Even in the last week before surgery, I held my head high and bravely put one foot in front of the other. I thought I was doing a good job managing my anxiety; friends would comment how calm I seemed. But the truth was I was terrified, and I didn't realize how heavy the burden of that fear was until I woke up from surgery and burst into tears. Of relief. But even though we are super women, it's OK to be scared. If we weren't, we'd probably be in denial. Yes, the other side seems so unknown, but as a permanent resident of the over-the-rainbow club, I'm telling you, there's nothing to be scared of over here. (And we're excited for you to join us!)
5) It's OK to Be Sad
I wrote about my post mastectomy blues here, and I was so heartened to read so many messages of support and solidarity in the comments. What I said then I still beleieve now: we spend so much time being bad-asses (warriors in the face of cancer, fearless ladies who will give up their breasts to gain more control of their health) that when we want to cry, we look over our shoulder to make sure no one's watching. But go ahead and cry. It's sad what we have to do. And if anyone sees your tears, I bet they'll understand.
6) I Endorse This Bra
They sell them at Nordstrom and, while they aren't exactly giving them away, they are a great investment. I still wear mine nearly 24/7. (Another hint, buy them in a couple of sizes because it's hard to know what size you'll be after surgery. Return the ones that don't fit. And keep in mind you'll be swollen for a while, so the bra will fit differently over time.)
7) Your Recovery Will Be Your Own
Part of the benefit of being a member of the BRCA sisterhood is that you have lots of ladies to compare notes with. The downside is that, just as no two women are alike, no two surgeries or recoveries are the same. If you have your drains in longer or stop taking drugs sooner, that's great -- because that's what you need. Some women are instructed to wear a bra immediately after surgery, some aren't allowed to put one on for a few days. Just follow your doctor's advice. And don't worry to much about, say, what you should be feeling like on day five. You feel like on day five what you feel like on day five. Doesn't matter what I or anyone else felt like. You are you. And your recovery will be yours.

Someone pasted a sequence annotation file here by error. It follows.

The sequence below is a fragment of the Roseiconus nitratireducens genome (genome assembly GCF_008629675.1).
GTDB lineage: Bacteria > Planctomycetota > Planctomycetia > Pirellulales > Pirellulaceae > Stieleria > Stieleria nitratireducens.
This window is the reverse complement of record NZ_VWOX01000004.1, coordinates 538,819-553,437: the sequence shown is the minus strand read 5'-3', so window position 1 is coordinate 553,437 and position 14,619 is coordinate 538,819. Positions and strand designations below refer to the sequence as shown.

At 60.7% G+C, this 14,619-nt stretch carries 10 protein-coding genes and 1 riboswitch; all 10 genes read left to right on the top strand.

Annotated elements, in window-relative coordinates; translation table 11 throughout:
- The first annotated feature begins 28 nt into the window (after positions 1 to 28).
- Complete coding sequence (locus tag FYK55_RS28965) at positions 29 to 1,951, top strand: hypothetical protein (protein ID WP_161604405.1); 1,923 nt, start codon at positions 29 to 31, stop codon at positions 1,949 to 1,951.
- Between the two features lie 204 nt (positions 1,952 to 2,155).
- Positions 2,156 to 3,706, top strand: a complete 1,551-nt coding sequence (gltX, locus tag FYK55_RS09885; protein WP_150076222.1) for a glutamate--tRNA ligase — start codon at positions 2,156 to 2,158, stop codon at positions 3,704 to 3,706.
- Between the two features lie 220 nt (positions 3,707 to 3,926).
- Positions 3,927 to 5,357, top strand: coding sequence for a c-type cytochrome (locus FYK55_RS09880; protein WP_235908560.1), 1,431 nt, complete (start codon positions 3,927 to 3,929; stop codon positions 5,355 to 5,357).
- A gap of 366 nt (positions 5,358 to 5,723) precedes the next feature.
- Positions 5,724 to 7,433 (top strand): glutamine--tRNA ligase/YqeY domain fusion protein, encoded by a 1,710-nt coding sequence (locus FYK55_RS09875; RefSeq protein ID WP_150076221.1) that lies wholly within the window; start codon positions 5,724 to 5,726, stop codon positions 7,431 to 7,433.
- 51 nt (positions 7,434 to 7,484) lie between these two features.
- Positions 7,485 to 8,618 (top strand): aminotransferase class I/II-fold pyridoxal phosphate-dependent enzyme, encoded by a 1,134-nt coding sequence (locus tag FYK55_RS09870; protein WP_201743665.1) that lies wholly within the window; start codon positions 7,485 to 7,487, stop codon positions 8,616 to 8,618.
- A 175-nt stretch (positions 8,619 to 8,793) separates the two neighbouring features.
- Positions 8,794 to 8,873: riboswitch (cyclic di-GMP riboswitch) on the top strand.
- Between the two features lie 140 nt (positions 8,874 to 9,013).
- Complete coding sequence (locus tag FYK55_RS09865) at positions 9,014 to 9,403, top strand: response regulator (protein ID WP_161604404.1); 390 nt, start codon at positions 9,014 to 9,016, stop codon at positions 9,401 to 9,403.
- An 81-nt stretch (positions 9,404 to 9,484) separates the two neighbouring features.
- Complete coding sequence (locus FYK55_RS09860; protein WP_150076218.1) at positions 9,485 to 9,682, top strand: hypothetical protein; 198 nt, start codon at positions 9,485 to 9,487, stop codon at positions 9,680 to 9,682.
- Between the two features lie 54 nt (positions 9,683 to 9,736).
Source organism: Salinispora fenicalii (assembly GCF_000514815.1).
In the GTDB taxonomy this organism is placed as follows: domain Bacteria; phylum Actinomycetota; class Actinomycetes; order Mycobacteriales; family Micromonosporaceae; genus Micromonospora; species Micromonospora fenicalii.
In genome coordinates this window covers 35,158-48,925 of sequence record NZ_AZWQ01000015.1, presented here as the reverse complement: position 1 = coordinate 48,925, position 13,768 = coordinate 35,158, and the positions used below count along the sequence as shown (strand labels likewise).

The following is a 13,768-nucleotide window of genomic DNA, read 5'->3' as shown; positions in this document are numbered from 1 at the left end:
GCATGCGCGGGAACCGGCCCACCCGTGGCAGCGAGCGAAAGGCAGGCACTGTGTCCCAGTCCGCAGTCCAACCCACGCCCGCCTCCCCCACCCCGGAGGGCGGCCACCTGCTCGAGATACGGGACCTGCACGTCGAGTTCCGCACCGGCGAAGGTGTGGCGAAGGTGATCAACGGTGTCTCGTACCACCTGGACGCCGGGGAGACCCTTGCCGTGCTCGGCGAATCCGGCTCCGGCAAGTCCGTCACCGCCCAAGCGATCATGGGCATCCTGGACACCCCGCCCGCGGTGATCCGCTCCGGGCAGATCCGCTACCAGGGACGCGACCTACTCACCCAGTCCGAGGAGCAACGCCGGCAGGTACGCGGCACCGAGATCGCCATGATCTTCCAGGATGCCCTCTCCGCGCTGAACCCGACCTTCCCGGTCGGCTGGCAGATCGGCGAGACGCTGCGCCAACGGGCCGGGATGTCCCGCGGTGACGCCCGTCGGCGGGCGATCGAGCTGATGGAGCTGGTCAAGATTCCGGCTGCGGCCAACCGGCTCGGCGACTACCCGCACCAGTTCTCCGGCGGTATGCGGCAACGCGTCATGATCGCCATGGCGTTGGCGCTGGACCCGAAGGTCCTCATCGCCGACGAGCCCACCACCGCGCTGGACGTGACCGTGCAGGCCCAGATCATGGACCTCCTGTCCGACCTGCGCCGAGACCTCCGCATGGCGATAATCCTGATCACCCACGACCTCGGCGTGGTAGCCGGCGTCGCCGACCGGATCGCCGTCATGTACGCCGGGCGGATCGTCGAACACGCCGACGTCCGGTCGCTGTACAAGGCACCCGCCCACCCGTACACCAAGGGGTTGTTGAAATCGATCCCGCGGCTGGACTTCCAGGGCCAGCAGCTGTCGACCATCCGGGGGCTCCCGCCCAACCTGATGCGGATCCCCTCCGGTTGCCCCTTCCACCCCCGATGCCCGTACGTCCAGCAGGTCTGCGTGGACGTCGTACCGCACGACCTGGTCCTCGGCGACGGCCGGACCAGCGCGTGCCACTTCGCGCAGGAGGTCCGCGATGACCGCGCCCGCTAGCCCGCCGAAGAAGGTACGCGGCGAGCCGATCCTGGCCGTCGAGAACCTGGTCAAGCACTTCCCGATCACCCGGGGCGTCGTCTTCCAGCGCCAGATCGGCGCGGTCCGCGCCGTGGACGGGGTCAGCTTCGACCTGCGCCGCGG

8) Don't Be Afraid to Call Your Doctor
A few days after I got home from the hospital, my drain site on my right breast was really irritated. It itched. It was red. I was afraid it was infected. But I noticed all this very late at night (you tend to keep odd hours after surgery) and thought it would be rude to call my doctor. So I hemmed and hawed and paced and equivocated and then finally picked up the phone. The doctor didn't seem upset (as well he shouldn't because he's the medical professional and I'm the patient) and told me what to do. The moral of the story: that's what they're there for. If you have a question, call. It's not like this is something we go through every day. And sure, there are odd things that our new boobs will do while they are healing that are perfectly normal. But we can't know that. So don't be afraid to ask.
9) Ask for Help
Whether it's climbing into bed or getting a glass of water, for the first few days at least, the stuff we do without thinking twice about will be hard to impossible without assistance. This gets compounded, unfortunately, by the fact that it's difficult to articulate what help you need, especially when you're on pain meds. I remember being so frustrated that when I gave vague instructions like, "Hand me the thing. You know, the thing that's used for that thing. The thing that's in the cabinet above the thing. Why are you being so annoying? I'm making myself perfectly clear!" I did not get the desired outcome as quickly as I wanted and often tried to do it on my own. The lesson here: know it will be hard to explain yourself, but be patient with your caretakers, too.
10) Celebrate Your Body Now, But Know There is So Much Yet to Celebrate.
As a fun thing to do with your husband, I recommend casting your breasts. Reappropriate one of these belly casting kits and go to town. It's messy (and not necessarily sexy, like Ghost-pottery-wheel messy sexy), but it's a fun and inexpensive way to commemorate your body as it is now. But don't think, like I did, that there won't be anything to celebrate after surgery. Truth is, you'll probably look even better (I know I do), so look forward to celebrating your new body, too.
Good luck, my dear R, and all the BRCA ladies out there facing surgery. I know you'll rock it.